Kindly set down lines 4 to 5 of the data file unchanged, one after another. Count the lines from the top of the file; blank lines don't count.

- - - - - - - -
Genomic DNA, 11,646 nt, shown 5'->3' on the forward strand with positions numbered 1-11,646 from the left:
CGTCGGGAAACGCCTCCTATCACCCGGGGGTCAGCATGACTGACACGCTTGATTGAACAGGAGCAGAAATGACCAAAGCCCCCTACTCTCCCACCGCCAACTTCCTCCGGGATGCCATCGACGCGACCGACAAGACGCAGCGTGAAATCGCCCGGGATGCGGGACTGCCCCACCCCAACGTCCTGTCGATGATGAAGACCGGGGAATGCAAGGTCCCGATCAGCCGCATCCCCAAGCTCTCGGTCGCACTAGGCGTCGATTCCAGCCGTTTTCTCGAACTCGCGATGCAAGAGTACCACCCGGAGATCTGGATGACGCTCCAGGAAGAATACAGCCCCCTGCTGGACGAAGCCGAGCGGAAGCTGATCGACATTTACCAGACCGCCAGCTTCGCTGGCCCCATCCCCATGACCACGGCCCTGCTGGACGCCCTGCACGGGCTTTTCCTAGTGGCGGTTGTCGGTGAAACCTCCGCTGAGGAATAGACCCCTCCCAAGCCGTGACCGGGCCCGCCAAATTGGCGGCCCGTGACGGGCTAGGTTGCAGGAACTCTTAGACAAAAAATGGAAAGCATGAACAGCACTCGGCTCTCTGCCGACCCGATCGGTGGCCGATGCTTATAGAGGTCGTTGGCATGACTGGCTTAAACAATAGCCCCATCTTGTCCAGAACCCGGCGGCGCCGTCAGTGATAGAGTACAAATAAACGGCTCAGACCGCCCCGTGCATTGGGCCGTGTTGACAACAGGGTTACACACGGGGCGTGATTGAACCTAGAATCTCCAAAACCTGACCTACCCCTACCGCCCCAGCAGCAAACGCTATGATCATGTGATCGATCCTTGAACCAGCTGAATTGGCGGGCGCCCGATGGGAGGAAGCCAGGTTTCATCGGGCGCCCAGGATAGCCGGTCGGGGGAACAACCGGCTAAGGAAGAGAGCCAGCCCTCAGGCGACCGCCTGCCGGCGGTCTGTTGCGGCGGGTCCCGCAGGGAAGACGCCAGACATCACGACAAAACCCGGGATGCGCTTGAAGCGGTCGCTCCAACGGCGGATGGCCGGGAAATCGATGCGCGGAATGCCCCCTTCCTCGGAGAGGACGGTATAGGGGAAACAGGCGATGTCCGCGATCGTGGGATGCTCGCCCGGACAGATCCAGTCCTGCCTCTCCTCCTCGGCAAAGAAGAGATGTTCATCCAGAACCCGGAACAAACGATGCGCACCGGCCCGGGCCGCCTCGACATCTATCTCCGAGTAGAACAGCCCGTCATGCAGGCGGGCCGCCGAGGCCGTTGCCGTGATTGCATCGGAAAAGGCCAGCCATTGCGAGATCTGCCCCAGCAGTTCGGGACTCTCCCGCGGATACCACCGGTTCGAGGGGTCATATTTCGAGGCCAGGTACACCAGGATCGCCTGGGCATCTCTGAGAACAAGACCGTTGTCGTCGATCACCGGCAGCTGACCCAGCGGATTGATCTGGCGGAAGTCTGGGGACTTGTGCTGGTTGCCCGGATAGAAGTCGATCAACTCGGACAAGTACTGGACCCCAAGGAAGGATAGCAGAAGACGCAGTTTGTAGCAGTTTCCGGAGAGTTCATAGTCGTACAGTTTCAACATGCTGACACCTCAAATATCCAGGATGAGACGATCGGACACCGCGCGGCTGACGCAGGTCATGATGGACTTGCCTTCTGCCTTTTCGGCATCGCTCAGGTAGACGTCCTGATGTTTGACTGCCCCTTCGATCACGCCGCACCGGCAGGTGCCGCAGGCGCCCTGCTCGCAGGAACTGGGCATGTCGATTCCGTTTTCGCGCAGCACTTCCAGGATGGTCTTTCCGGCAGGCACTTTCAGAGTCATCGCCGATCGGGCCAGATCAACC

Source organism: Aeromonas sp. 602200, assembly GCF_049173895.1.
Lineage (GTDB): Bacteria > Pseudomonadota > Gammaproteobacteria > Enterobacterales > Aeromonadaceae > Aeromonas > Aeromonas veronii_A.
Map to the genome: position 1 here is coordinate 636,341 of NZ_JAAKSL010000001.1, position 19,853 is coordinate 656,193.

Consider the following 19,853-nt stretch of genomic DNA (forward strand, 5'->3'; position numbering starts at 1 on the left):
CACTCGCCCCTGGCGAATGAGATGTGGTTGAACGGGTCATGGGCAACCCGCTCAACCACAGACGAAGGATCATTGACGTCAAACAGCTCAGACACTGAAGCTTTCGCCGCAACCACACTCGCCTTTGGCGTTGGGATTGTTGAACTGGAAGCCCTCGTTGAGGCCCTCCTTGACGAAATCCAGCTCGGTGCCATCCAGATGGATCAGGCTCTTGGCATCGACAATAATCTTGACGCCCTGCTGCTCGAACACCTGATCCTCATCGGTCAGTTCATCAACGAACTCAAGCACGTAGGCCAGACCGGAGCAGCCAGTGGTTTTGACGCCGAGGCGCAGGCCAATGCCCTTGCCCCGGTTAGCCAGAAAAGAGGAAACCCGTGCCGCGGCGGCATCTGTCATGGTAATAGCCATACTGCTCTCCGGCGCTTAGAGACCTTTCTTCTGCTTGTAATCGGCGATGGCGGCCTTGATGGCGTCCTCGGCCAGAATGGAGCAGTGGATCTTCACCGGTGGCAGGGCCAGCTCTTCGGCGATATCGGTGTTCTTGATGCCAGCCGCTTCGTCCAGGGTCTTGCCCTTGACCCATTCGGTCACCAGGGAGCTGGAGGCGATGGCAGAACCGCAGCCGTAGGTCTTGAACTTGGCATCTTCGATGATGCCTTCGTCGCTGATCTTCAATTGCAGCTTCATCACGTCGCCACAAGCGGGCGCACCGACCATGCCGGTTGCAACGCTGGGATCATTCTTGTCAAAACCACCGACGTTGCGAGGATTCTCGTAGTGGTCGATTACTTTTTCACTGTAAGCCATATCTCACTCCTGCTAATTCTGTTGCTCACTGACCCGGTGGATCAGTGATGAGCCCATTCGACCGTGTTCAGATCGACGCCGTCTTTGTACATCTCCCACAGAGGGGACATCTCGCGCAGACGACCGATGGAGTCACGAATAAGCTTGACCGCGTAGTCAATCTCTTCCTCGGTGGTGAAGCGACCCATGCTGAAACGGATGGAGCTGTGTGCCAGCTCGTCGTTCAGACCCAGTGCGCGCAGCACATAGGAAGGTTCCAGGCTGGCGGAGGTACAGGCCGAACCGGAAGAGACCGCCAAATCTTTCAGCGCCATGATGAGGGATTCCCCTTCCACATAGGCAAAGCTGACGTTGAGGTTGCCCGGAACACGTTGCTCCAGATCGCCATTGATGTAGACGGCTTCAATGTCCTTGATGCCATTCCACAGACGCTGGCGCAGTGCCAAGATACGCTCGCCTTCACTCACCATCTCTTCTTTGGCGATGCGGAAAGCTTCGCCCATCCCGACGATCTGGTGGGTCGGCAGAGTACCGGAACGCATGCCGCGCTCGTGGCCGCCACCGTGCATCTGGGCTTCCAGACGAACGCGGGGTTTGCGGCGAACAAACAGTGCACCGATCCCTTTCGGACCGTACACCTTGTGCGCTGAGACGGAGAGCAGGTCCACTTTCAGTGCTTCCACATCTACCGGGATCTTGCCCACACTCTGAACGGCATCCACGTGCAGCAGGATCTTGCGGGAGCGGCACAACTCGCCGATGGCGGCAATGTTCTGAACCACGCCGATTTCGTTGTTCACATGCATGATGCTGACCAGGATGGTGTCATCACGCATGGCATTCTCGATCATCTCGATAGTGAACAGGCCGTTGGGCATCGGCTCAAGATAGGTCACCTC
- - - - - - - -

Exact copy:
Lineage (GTDB): Bacteria > Pseudomonadota > Gammaproteobacteria > Enterobacterales > Aeromonadaceae > Aeromonas > Aeromonas veronii_A.
Map to the genome: position 1 here is coordinate 636,341 of NZ_JAAKSL010000001.1, position 19,853 is coordinate 656,193.